Motown The Musical (atgtickets.com)





Reviewed by Alison Smith 
23rd July 2019


The audience of Motown The Musical is dazzled by the
clothes, the music, the choreography and the physicality and yet there is
something missing: a lack of emotion and feeling. I was wowed by the sheer
energy and talent of the cast, but the story line is thin, the dialogue poor -
and sometimes not audible. I wasn’t moved by Berry Gordy’s struggle to leave
the car production factory in Detroit, I didn’t care that the bands left BG for
better offers nor that Diana Ross left him. And when BG finally decided to go
to the 25 year celebration, it was no big deal – but did give another reason
for the full cast finale. The great triumph of Gordy – that he brought black
people and their music into the public consciousness at that time – cannot be
denied, and more needed to be made of his triumph in Motown The Musical.

However, the show is joyful and great for nostalgic, soul
music fans- Hitsville itself. From the outset the male dancers, perfectly in
step in their patent shoes and slick suits, perfectly in harmony in their
voices, are highlighted against a vivid background. The choice of songs was
successful – although I would have liked to hear fewer, yet complete, songs –
and the male groups – The Temptations and The Four Tops, capture the 60s
completely. Of course The Jackson Five, with the endearing and talented Daniel
Cort as the young Michael, won over the hearts of the audience. The stars –
Smokey Robinson (Nathan Lewis), Diana Ross (Karis Anderson ) and the amazing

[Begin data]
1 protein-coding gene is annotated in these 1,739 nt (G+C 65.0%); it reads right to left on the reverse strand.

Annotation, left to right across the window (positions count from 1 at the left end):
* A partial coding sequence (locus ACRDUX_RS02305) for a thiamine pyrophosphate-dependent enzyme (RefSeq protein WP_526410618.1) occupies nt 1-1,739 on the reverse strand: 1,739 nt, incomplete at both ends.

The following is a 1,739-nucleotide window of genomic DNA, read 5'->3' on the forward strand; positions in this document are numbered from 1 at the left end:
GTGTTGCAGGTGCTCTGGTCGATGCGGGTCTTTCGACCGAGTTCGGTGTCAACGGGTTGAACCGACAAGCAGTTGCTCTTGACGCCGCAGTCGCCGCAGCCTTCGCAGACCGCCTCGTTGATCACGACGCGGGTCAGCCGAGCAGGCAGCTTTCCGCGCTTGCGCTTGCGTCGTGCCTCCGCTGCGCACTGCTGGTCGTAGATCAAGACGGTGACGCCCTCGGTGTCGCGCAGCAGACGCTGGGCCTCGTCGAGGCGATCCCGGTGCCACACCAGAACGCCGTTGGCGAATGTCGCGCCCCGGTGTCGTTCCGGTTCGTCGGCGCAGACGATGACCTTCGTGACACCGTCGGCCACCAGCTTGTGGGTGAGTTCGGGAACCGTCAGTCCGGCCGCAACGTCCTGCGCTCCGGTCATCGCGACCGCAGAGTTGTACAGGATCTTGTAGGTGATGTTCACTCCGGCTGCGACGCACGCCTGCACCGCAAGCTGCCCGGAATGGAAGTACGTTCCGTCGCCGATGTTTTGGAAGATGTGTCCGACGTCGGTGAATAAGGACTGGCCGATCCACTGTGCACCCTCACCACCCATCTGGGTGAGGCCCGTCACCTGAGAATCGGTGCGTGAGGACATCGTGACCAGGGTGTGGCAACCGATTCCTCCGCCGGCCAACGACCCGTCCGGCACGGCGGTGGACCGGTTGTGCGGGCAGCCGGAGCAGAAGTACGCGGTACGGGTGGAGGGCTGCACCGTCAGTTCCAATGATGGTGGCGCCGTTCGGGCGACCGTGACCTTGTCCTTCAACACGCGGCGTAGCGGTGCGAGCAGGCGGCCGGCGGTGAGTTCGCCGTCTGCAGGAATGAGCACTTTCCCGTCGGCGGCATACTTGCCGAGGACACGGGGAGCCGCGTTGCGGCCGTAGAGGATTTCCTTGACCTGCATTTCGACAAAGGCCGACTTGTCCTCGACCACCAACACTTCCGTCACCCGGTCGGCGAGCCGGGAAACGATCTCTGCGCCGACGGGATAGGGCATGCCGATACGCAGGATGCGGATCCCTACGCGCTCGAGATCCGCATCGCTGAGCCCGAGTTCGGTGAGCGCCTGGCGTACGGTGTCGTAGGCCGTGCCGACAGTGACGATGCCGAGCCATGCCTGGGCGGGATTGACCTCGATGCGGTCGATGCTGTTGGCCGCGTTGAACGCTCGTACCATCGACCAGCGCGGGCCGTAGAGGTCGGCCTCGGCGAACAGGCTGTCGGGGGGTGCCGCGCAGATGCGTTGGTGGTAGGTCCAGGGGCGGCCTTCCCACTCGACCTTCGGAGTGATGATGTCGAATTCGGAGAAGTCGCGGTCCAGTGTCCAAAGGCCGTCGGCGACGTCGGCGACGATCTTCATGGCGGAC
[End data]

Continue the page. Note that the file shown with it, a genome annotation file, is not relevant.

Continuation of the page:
Daniel Haswell as Stevie Wonder – have wonderful voices ,timing and charisma.
And the seemingly tireless Edward Baruwa as Berry Gordy, almost continuously on
stage, has  a voice, an energy and a
stage presence which are unforgettable.

Mention must also be made of the wonderful band under the
direction of Griff Johnson; their interpretation of such exuberant songs as Dancing in the Street, ABC, Please Mr Postman and I heard it
through the Grapevine
 symbolize the
essence of  the Legendary Motown
Catalogue.


The set (David Korins) and the lighting (Natasha Katz) are
excellent throughout the musical – atmospheric and redolent of that era.

 The
stage design is simple; the set is generally stark but with amazing
kaleidoscopic projection back drops and sliding panels, but the simple settings
offset the action and give the dancers plenty room to perform their precise
routines.



One lasting positive of Motown was the improvement of race
relations through the black music reaching a wide audience in the 60’s and 70’s
and, in a much smaller way, this musical showcases a talented group of young
black British singers and dancers. Let’s hope we see more of them more
frequently.

 



Motown The Musical is at MK Theatre until Saturday 3rd
August

www.atgtickets.com



0844 877 7652



Booking fee applies